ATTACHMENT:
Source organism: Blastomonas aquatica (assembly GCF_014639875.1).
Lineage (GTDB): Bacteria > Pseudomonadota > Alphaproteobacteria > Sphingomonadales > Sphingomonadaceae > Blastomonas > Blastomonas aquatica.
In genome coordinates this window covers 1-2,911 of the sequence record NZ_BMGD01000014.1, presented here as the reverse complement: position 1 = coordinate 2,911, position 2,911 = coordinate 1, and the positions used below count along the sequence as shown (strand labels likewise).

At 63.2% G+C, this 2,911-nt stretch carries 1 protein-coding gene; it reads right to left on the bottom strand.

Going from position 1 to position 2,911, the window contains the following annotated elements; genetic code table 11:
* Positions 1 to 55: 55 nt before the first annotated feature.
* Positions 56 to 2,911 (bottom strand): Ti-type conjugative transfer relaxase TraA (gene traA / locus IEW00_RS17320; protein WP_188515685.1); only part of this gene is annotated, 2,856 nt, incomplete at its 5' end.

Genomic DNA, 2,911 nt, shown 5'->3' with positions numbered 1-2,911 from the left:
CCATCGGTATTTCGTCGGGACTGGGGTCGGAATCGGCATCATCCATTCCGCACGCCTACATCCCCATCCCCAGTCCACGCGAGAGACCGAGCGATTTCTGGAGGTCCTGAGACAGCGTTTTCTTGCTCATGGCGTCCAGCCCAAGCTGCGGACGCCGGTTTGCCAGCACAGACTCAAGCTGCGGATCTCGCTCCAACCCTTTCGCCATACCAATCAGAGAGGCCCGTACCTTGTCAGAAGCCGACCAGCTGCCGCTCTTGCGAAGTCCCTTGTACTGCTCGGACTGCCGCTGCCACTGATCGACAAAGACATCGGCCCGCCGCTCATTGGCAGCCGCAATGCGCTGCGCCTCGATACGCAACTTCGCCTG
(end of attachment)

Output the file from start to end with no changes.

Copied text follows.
Source organism: Blastomonas aquatica (assembly GCF_014639875.1).
Lineage (GTDB): Bacteria > Pseudomonadota > Alphaproteobacteria > Sphingomonadales > Sphingomonadaceae > Blastomonas > Blastomonas aquatica.
In genome coordinates this window covers 1-2,911 of the sequence record NZ_BMGD01000014.1, presented here as the reverse complement: position 1 = coordinate 2,911, position 2,911 = coordinate 1, and the positions used below count along the sequence as shown (strand labels likewise).

At 63.2% G+C, this 2,911-nt stretch carries 1 protein-coding gene; it reads right to left on the bottom strand.

Going from position 1 to position 2,911, the window contains the following annotated elements; genetic code table 11:
* Positions 1 to 55: 55 nt before the first annotated feature.
* Positions 56 to 2,911 (bottom strand): Ti-type conjugative transfer relaxase TraA (gene traA / locus IEW00_RS17320; protein WP_188515685.1); only part of this gene is annotated, 2,856 nt, incomplete at its 5' end.

Genomic DNA, 2,911 nt, shown 5'->3' with positions numbered 1-2,911 from the left:
CCATCGGTATTTCGTCGGGACTGGGGTCGGAATCGGCATCATCCATTCCGCACGCCTACATCCCCATCCCCAGTCCACGCGAGAGACCGAGCGATTTCTGGAGGTCCTGAGACAGCGTTTTCTTGCTCATGGCGTCCAGCCCAAGCTGCGGACGCCGGTTTGCCAGCACAGACTCAAGCTGCGGATCTCGCTCCAACCCTTTCGCCATACCAATCAGAGAGGCCCGTACCTTGTCAGAAGCCGACCAGCTGCCGCTCTTGCGAAGTCCCTTGTACTGCTCGGACTGCCGCTGCCACTGATCGACAAAGACATCGGCCCGCCGCTCATTGGCAGCCGCAATGCGCTGCGCCTCGATACGCAACTTCGCCTG